When Rigunth was sent off to her Visigothic fiancé in Spain Reccared, son of Liuvigild, her entourage was so laden with rich gifts that the Frankish nobles objected that the royal fisc had been depleted. Fredegund asserted that all the gifts had come out of property amassed by her husband's generosity. On the long journey, Rigunth's retainers repeatedly robbed and abandoned her, and by the time she reached Toulouse there was little left.[8] When Chilperic died in 584 AD, Desiderius of Aquitaine went to Toulouse, France to secure the remaining treasure.

The Neustrian ex-domesticus Leunardus travelled to the Cathedral of Paris, where the Queen was staying, to relay the news of Rigunth’s capture. By Gregory’s account, Fredegund was so enraged at Leunardus’s message that she ordered his public humiliation in the center of the church. She had him beaten, chained, and jailed along with the cooks and bakers who accompanied him on the journey. She stopped short of killing him, however, due to his political status in the region.[2]

Portrayal by Gregory of Tours[edit]

Gregory of Tours depicts her as ruthlessly murderous and sadistically cruel; in his account, Fredegund perhaps has few rivals in monstrousness. Although she did not live to see it, her son's execution of Brunhilda bore the mark of Fredegund's hatred: Clothar II had the old queen, now in her sixties, stretched in agony upon the rack for three entire days, then watched her meet her death chained between four horses that were goaded to the four points of the compass, tearing her body asunder. Gregory also suggests that the Queen was sexually immoral. During a dinner with King Guntram, the recently widowed Fredegund rose to leave the table with the excuse that she is pregnant. The announcement surprised the King, as her son Clothar II was born only four months earlier. Gregory of Tours interprets this exchange as a result of Fredegund’s unfaithfulness to her husband.[6]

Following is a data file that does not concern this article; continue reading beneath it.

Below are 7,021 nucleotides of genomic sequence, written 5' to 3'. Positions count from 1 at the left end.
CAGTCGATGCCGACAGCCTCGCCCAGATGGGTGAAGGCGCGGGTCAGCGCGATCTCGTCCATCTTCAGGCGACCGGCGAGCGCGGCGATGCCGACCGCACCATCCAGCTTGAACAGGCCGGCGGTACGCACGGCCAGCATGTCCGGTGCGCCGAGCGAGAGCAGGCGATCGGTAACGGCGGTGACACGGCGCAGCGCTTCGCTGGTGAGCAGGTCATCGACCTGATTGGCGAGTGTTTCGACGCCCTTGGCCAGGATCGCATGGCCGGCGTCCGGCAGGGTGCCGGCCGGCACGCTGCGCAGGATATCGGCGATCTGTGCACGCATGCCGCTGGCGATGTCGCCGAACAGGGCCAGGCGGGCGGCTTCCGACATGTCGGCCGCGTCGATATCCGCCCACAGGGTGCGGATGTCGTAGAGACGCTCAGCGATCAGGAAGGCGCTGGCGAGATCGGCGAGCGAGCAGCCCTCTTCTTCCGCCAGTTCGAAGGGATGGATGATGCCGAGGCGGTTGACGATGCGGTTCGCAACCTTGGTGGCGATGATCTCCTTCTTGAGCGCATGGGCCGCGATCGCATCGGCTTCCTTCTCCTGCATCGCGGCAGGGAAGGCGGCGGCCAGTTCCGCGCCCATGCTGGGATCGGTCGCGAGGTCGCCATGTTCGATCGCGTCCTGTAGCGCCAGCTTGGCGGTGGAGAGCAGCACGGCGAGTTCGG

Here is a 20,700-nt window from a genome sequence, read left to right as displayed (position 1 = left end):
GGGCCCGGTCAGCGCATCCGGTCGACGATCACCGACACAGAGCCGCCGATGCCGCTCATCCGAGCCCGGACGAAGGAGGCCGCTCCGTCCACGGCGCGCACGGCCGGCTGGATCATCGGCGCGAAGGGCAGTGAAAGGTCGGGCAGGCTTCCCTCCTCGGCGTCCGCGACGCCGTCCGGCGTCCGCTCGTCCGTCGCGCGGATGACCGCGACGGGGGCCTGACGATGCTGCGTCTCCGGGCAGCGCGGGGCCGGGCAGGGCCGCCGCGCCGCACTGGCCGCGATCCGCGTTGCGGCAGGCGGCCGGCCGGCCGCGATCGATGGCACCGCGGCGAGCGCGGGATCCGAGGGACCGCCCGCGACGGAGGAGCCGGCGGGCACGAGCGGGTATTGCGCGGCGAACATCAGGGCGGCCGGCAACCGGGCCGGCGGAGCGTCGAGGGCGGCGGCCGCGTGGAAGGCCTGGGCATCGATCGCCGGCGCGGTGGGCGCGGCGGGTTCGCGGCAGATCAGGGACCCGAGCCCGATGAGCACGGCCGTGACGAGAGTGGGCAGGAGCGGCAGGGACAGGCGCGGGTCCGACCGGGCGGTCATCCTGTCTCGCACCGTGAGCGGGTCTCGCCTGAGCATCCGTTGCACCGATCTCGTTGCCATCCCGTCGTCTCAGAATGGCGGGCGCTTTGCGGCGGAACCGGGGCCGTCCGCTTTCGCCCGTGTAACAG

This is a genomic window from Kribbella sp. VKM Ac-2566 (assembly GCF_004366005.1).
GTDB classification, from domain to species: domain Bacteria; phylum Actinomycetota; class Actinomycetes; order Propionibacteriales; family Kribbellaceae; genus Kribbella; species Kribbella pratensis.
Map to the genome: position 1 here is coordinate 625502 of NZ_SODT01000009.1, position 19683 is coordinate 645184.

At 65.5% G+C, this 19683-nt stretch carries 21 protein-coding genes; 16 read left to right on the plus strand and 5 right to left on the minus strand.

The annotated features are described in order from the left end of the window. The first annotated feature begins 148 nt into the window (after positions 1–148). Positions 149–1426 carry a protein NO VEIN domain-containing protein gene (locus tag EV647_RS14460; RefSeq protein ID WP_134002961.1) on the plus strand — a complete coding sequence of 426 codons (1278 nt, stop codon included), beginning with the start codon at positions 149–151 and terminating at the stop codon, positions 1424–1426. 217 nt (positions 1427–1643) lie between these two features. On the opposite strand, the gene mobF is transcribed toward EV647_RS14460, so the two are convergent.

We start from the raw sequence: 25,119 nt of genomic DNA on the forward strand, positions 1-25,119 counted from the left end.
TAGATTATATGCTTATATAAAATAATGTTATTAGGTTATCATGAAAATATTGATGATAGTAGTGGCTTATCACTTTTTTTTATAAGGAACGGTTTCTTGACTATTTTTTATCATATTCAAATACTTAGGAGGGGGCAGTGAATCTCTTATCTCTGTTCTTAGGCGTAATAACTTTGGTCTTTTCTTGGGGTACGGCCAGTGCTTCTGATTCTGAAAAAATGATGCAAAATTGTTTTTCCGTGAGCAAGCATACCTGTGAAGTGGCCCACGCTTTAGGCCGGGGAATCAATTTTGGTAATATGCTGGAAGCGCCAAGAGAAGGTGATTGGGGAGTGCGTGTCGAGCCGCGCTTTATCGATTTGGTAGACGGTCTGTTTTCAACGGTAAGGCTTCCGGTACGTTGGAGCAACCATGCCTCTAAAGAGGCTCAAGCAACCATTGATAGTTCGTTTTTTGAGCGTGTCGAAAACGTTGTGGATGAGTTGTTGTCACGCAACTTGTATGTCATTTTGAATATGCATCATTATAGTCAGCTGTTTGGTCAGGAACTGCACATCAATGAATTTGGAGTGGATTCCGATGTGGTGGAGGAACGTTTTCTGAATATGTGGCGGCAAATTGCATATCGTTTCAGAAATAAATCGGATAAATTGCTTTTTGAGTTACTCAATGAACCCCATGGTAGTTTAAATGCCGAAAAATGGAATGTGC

Death[edit]

Fredegund died of natural causes 8 December 597 in Paris.[9] The tomb of Frédégonde is a mosaic figure of marble and copper, situated in the Saint Denis Basilica, having come from the abbey church of Saint-Germain-des-Prés.

Notes[edit]

  1. ^ a b Denton, C.S. (2011). Absolute Power: The Real Lives of Europe’s Most Infamous Rulers. London: Arcturus Publishing. ISBN 978-1-84858-474-7. 
  2. ^ a b c d e Dailey, E.T. (2015). Queens, Consorts, Concubines: Gregory of Tours and Women of the Merovingian Elite. Boston: BRILL. ISBN 978-90-04-29089-1. 
  3. ^ Wikisource-logo.svg Gilman, D. C.; Thurston, H. T.; Colby, F. M., eds. (1905). "Fredegunda". New International Encyclopedia (1st ed.). New York: Dodd, Mead. 
  4. ^ "Fredegund – FREE Fredegund information | Encyclopedia.com: Find Fredegund research". www.encyclopedia.com. Retrieved 2016-03-09. 
  5. ^ a b Reimitz, Helmut (2015). History, Frankish Identity and the Framing of Western Ethnicity, 550-850. Cambridge: Cambridge University Press. ISBN 978-1-107-03233-0. 
  6. ^ a b c Myrl Jackson-Laufer, Guida (1999). Women Rulers Throughout the Ages: An Illustrated Guide. Santa Barbara, CA: ABC-CLIO. ISBN 1-57607-091-3. 
  7. ^ Probably, as the translator O. M. Dalton notes, because Fredegund began life as a palace maid, while she was of royal blood, being a king's daughter.
  8. ^ Gregory's report is repeated by Jo Ann McNamara and Suzanne Wemple, "The Power of Women through the Family in Medieval Europe: 500-1100", Feminist Studies 1.3/4 (Winter - Spring, 1973:126-141), p.130, with the observation "it required a strong hand and constant vigilance to retain wealth in those times".
  9. ^ Waldherr, Kris (2008). Doomed Queens: Royal Women Who Met Bad Ends, From Cleopatra to Princess Di. New York: Crown/Archetype. ISBN 978-0-7679-2899-1. 

References[edit]

  • Gregory of Tours, History of the Franks, Book IX. Ch. 34, Translated by O. M. Dalton, Vol. II. pp. 405–406
  • Alan Dundes, Cinderella: A Casebook, Ch. 1 The Cat Cinderella by Giambattista Basile (University of Wisconsin Press, 1982).

External links[edit]

Wikisource-logo.svg "Fredegond". Encyclopædia Britannica (11th ed.). 1911.